Their trip took them by Ship over the stormy Atlantic Ocean (10 days) to land in Quebec where they again had to complete paperwork. From their they went by train across Canada, a 10 day trip, seeing the Manitoba floods with water on both sides of the train as it was April 1939 at that time, they went through Red Deer with Elsa commenting on for years after about the many trees that Red Deer had, something she loved as it reminded her of the Sudetenland. From their they continued to Tupper, B.C., Swan Lake. Many Canadians in the area met the train. Quite an experience for them, the refugees were all dressed in city clothes because they all came from the city, and they landed in the Wild West, literally. In order to come to Canada they had to agree to homestead the land, so Carl and Elsa were met with many other Sudetens (500 families) to take a crash course on farming, clearing land, fishing, hunting, etc. They were given a half section of land with four other families to work the land. The agreement was that if they cleared the quarter they could keep it. It was given to them for $1. Quite a change as Elsa was a dress designer and seamstress and Carl was a printer in the newspaper business. Many were Doctors, lawyers, previous business owners. The families had to stay on the land for two years before they were allowed to move to the city. The other three families did move, going back into law, working in a clinic, a doctor, and the other getting involved in business. So Carl and Elsa ended up with half section of land.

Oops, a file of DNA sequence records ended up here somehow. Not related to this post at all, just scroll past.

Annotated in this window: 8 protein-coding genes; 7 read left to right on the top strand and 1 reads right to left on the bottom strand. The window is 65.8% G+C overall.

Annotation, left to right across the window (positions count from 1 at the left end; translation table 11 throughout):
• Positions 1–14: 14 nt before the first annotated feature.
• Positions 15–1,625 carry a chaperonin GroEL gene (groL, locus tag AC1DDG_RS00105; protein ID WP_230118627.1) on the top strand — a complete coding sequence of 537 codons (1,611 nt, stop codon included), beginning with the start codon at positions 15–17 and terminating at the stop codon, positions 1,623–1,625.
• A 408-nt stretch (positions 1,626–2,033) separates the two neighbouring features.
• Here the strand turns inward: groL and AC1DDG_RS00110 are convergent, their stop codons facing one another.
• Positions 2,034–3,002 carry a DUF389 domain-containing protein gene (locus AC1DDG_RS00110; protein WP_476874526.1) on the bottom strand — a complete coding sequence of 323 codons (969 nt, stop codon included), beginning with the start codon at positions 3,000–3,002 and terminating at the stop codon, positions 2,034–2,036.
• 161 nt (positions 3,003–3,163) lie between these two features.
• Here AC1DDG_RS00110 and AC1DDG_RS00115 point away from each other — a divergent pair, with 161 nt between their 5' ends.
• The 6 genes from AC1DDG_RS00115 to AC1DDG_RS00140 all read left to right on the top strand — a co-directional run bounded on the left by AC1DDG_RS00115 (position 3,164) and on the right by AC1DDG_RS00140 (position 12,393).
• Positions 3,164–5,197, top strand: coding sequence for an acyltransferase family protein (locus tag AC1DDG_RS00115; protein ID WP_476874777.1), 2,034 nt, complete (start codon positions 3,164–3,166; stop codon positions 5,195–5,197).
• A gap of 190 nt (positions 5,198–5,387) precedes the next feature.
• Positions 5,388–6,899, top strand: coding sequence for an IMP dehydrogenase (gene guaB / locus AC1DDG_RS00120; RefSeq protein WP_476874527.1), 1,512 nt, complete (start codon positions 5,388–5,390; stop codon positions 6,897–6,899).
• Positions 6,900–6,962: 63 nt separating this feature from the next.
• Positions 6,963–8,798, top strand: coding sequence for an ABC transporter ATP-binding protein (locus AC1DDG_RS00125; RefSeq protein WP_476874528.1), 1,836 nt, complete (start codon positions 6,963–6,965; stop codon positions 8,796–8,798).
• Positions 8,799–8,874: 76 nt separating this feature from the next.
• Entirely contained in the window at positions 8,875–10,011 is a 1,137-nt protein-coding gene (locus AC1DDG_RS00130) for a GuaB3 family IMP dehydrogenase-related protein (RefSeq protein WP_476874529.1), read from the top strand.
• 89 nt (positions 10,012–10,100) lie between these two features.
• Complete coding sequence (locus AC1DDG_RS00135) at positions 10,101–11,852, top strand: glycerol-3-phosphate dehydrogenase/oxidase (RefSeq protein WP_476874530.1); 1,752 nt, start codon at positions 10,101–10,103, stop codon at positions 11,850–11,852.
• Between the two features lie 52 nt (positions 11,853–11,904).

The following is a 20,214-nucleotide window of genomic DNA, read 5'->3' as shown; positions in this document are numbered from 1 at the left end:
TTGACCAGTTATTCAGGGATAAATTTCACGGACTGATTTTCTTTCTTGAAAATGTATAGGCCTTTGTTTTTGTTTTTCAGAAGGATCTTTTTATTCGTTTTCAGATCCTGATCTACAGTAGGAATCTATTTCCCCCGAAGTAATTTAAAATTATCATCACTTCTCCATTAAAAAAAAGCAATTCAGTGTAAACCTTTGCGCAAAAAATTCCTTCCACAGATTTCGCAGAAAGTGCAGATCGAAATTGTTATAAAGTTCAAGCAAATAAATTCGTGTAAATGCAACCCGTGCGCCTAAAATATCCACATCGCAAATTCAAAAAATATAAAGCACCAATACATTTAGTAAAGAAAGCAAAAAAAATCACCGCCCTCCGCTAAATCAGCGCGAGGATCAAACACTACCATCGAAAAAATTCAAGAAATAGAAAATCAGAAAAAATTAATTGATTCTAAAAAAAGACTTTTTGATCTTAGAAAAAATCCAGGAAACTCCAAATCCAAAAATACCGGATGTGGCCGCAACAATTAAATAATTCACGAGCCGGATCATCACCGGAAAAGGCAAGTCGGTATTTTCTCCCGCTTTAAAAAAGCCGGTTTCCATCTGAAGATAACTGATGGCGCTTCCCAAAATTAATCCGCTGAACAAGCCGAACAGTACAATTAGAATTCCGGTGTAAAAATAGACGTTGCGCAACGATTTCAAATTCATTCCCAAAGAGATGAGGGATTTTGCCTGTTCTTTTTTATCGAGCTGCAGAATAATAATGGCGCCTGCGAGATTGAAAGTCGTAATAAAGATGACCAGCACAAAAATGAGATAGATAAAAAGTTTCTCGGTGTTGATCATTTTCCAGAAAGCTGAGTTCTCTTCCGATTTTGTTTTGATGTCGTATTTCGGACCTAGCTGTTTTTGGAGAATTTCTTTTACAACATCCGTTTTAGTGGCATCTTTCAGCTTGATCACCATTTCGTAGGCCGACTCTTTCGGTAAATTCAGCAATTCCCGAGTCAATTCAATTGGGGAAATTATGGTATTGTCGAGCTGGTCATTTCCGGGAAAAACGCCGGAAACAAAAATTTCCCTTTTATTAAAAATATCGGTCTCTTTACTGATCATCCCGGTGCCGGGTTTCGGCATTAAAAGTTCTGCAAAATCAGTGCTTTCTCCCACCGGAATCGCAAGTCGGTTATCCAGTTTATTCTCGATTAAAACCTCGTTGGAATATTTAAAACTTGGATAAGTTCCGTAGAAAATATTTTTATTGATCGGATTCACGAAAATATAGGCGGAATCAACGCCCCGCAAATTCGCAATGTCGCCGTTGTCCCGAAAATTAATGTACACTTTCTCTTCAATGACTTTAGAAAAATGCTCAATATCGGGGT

In 1946 they had a daughter named Poldi. That was the year that Carl and Elsa also received their Canadian Citizenship of which they were very proud. It was a difficult process as they both had to learn English to become a Canadian, not so difficult for Carl as he learned quickly at work, however Elsa found it a challenge.

Carl and Elsa cleared the land, had their own sawmill, farmed for a number of years with Carl working on the railway for 10 years, and then learning the carpentry business. Carl and Elsa ended up with their 1/4 with part of the land bordering Swan Lake, B.C..,one mile from the Alberta border and half an hour to Dawson Creek, B.C. which was the beginning of the Alaska Highway. In 1938 there were only two houses there.

Carl and Elsa continued skiing, making their own skis in the beginning and making ski wax from Pine Tar trees in the area. Carl continued with building a number of ski hills, building boats, sailing was a pass time as well as kayaking, rowing and fishing. They belonged to the Alpine Club of Canada in later years and continued with their outgoing adventurous personality.

They eventually moved from the farm at the age of 84 years and sold it, moving into an Apartment in Dawson Creek, B.C. At the age of 90 they decided to move to Lacombe, Alberta and live with their daughter Poldi and son-in-law Carl Olafson. They could often be seen walking around Lacombe Lake at 6 a.m. in the morning for their exercise. Elsa still did 50 knee bends at the age of 90. However, Elsa passed away at the age of 93 in Lacombe and Carl at the age of 95. They both loved Canada and the Rocky Mountains and never wanted to live anywhere else. Canada had become their beloved home.

Leopoldine Amalie Olafson, 73, Red Deer